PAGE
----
Chile's Constitution rewrite underway after chaotic start

SANTIAGO (BLOOMBERG) – Chile’s process to draft a new Constitution got underway on Sunday (July 4) after its start was postponed due to clashes between the police and protesters in downtown Santiago.

Ms Elisa Loncon, a representative of the Mapuche indigenous people, was elected as president by the constitutional convention of 155 delegates after two rounds of voting.

The inauguration had to be suspended earlier for several hours as police fired tear gas and used water cannons to disperse crowds in the capital.

Some elected assembly-members had refused to participate in the ceremony as long as police special forces remained near the building.

“This convention will transform Chile into a plurinational Chile, a multicultural Chile,” Ms Loncon said in a speech after her election.

Ms Loncon has a degree in English, a PhD in literature and also teaches Mapudungun, the language of the Mapuche.

Ms Loncon was elected with support of constitutional assembly members from indigenous communities, the Frente Amplio left-wing coalition and some members of the Socialist party.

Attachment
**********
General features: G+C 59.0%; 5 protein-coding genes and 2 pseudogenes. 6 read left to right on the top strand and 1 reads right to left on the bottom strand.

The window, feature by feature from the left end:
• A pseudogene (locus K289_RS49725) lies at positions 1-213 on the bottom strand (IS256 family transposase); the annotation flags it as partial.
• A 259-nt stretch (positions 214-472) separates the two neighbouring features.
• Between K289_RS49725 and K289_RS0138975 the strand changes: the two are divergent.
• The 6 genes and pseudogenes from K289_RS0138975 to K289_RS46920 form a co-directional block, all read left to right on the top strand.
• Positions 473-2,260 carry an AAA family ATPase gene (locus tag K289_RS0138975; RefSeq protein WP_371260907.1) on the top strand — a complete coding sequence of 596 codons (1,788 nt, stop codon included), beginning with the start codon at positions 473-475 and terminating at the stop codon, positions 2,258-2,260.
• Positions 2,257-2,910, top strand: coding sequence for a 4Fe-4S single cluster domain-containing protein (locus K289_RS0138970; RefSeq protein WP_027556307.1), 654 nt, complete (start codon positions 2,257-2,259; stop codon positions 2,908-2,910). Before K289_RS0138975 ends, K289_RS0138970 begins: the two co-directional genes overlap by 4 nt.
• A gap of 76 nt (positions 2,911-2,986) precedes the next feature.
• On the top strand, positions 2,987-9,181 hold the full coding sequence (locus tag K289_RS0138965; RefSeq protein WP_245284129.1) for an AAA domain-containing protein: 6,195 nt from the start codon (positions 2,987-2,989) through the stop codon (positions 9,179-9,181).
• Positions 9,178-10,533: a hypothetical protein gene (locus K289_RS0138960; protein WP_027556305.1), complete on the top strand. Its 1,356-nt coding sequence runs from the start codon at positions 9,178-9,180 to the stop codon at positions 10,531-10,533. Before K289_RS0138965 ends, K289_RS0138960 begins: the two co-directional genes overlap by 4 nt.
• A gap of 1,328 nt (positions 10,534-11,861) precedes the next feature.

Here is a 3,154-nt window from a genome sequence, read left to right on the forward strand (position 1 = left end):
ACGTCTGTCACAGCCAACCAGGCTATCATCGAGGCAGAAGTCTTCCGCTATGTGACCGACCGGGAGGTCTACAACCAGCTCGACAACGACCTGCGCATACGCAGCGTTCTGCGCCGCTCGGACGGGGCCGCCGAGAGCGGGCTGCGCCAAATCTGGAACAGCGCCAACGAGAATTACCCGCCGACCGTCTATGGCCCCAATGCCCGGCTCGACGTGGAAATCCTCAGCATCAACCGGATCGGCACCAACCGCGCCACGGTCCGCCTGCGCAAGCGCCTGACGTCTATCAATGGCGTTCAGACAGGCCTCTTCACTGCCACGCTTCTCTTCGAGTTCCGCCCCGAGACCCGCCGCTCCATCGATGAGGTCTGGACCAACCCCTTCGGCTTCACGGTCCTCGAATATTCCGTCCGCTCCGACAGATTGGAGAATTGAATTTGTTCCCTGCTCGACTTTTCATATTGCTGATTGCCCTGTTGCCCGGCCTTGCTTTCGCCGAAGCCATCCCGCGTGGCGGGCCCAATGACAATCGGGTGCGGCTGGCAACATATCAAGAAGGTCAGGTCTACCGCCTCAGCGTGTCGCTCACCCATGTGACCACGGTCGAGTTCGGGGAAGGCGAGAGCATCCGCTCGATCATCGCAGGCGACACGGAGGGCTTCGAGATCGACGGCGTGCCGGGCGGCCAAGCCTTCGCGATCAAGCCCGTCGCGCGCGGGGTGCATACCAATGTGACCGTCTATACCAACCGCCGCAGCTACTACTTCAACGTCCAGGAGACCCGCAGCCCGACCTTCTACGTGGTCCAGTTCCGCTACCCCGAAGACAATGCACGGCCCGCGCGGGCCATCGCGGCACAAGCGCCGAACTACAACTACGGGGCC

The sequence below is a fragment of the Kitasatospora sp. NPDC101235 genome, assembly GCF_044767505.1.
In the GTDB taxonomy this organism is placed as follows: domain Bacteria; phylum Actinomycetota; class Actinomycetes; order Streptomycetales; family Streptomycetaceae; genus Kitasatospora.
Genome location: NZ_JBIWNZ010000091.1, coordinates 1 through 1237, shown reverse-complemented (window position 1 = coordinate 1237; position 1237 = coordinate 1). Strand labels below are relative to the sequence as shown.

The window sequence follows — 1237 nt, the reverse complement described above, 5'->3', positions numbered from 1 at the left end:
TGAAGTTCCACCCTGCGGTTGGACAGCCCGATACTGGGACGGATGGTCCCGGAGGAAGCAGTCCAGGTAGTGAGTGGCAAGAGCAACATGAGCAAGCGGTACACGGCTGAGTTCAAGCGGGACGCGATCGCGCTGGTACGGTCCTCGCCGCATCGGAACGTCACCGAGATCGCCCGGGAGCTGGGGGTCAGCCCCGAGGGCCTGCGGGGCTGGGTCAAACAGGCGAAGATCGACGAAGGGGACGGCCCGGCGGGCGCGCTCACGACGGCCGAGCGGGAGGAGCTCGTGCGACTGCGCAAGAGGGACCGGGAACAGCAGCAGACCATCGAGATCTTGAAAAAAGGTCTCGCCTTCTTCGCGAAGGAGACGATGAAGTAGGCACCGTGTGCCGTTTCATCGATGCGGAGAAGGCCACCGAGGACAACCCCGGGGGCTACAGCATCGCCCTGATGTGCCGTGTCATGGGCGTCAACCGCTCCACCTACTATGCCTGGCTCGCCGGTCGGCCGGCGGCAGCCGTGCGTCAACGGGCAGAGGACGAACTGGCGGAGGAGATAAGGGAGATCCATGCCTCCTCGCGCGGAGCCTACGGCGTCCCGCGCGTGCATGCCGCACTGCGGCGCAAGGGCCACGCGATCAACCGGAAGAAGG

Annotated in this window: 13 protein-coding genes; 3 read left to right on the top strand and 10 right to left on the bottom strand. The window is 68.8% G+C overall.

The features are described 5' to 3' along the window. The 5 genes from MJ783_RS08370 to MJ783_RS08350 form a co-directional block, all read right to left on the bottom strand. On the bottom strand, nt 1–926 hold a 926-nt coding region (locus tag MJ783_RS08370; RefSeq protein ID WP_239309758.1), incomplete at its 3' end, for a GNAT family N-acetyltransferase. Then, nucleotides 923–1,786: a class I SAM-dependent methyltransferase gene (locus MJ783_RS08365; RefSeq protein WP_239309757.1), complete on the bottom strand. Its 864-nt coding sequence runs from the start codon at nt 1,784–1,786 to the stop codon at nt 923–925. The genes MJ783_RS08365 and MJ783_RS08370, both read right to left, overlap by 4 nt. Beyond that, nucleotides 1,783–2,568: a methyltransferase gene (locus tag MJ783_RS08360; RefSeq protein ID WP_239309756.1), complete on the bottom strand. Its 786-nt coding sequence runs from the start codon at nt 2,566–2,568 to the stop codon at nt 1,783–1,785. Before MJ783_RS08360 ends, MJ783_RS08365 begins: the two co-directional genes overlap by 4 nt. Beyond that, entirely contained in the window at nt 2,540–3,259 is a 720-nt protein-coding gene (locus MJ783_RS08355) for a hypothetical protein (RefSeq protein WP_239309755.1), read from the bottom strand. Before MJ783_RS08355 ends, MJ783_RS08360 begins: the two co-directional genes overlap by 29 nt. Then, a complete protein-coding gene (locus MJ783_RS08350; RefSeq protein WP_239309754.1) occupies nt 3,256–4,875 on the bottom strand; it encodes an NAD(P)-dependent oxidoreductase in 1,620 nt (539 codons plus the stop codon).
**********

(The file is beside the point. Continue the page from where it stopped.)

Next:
Drafting a new Constitution was one of the key agreements reached after social unrest gripped the country in October 2019. Mostly left-wing candidates and independents were elected in May to draft the new Constitution, with centre and right wing parties suffering major defeats.

The convention will have nine months, extendable to 12 months, to draft the new Constitution. Approximately 60 days after that, the new Constitution will be approved or rejected in a national plebiscite.

Chile will also have presidential and legislative elections in November of this year.

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